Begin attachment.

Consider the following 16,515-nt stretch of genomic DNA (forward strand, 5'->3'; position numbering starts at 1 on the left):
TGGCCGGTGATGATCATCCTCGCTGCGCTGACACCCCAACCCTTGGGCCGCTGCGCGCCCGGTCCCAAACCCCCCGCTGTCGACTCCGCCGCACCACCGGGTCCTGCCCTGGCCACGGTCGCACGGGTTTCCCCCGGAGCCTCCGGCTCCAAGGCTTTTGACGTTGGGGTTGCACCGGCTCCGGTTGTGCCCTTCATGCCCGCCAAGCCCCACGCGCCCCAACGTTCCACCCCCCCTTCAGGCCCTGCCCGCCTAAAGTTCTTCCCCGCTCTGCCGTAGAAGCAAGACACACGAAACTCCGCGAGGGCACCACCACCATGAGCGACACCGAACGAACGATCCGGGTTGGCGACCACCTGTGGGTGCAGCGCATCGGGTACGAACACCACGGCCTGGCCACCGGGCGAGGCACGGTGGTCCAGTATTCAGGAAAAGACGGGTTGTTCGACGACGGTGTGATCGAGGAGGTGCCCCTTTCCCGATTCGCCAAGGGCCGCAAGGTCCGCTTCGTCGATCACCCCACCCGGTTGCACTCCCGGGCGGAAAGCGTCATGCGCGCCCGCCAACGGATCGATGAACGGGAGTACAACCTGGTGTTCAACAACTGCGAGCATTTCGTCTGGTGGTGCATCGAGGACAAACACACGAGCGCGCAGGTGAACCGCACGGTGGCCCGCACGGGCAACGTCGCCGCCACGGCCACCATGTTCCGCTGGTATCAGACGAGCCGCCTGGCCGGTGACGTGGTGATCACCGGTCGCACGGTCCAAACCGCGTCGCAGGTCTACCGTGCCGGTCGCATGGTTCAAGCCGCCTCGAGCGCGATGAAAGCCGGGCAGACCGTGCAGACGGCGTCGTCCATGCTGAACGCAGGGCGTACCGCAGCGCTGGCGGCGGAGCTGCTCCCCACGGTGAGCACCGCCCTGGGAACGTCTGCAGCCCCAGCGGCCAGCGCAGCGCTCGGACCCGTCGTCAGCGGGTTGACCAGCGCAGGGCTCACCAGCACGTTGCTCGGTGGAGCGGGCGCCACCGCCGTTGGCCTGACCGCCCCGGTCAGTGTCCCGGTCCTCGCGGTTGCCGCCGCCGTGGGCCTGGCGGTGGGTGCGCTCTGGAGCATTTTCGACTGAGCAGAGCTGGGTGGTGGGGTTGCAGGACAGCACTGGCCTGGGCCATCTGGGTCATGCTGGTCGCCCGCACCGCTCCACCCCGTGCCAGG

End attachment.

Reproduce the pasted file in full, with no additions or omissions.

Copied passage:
Consider the following 16,515-nt stretch of genomic DNA (forward strand, 5'->3'; position numbering starts at 1 on the left):
TGGCCGGTGATGATCATCCTCGCTGCGCTGACACCCCAACCCTTGGGCCGCTGCGCGCCCGGTCCCAAACCCCCCGCTGTCGACTCCGCCGCACCACCGGGTCCTGCCCTGGCCACGGTCGCACGGGTTTCCCCCGGAGCCTCCGGCTCCAAGGCTTTTGACGTTGGGGTTGCACCGGCTCCGGTTGTGCCCTTCATGCCCGCCAAGCCCCACGCGCCCCAACGTTCCACCCCCCCTTCAGGCCCTGCCCGCCTAAAGTTCTTCCCCGCTCTGCCGTAGAAGCAAGACACACGAAACTCCGCGAGGGCACCACCACCATGAGCGACACCGAACGAACGATCCGGGTTGGCGACCACCTGTGGGTGCAGCGCATCGGGTACGAACACCACGGCCTGGCCACCGGGCGAGGCACGGTGGTCCAGTATTCAGGAAAAGACGGGTTGTTCGACGACGGTGTGATCGAGGAGGTGCCCCTTTCCCGATTCGCCAAGGGCCGCAAGGTCCGCTTCGTCGATCACCCCACCCGGTTGCACTCCCGGGCGGAAAGCGTCATGCGCGCCCGCCAACGGATCGATGAACGGGAGTACAACCTGGTGTTCAACAACTGCGAGCATTTCGTCTGGTGGTGCATCGAGGACAAACACACGAGCGCGCAGGTGAACCGCACGGTGGCCCGCACGGGCAACGTCGCCGCCACGGCCACCATGTTCCGCTGGTATCAGACGAGCCGCCTGGCCGGTGACGTGGTGATCACCGGTCGCACGGTCCAAACCGCGTCGCAGGTCTACCGTGCCGGTCGCATGGTTCAAGCCGCCTCGAGCGCGATGAAAGCCGGGCAGACCGTGCAGACGGCGTCGTCCATGCTGAACGCAGGGCGTACCGCAGCGCTGGCGGCGGAGCTGCTCCCCACGGTGAGCACCGCCCTGGGAACGTCTGCAGCCCCAGCGGCCAGCGCAGCGCTCGGACCCGTCGTCAGCGGGTTGACCAGCGCAGGGCTCACCAGCACGTTGCTCGGTGGAGCGGGCGCCACCGCCGTTGGCCTGACCGCCCCGGTCAGTGTCCCGGTCCTCGCGGTTGCCGCCGCCGTGGGCCTGGCGGTGGGTGCGCTCTGGAGCATTTTCGACTGAGCAGAGCTGGGTGGTGGGGTTGCAGGACAGCACTGGCCTGGGCCATCTGGGTCATGCTGGTCGCCCGCACCGCTCCACCCCGTGCCAGG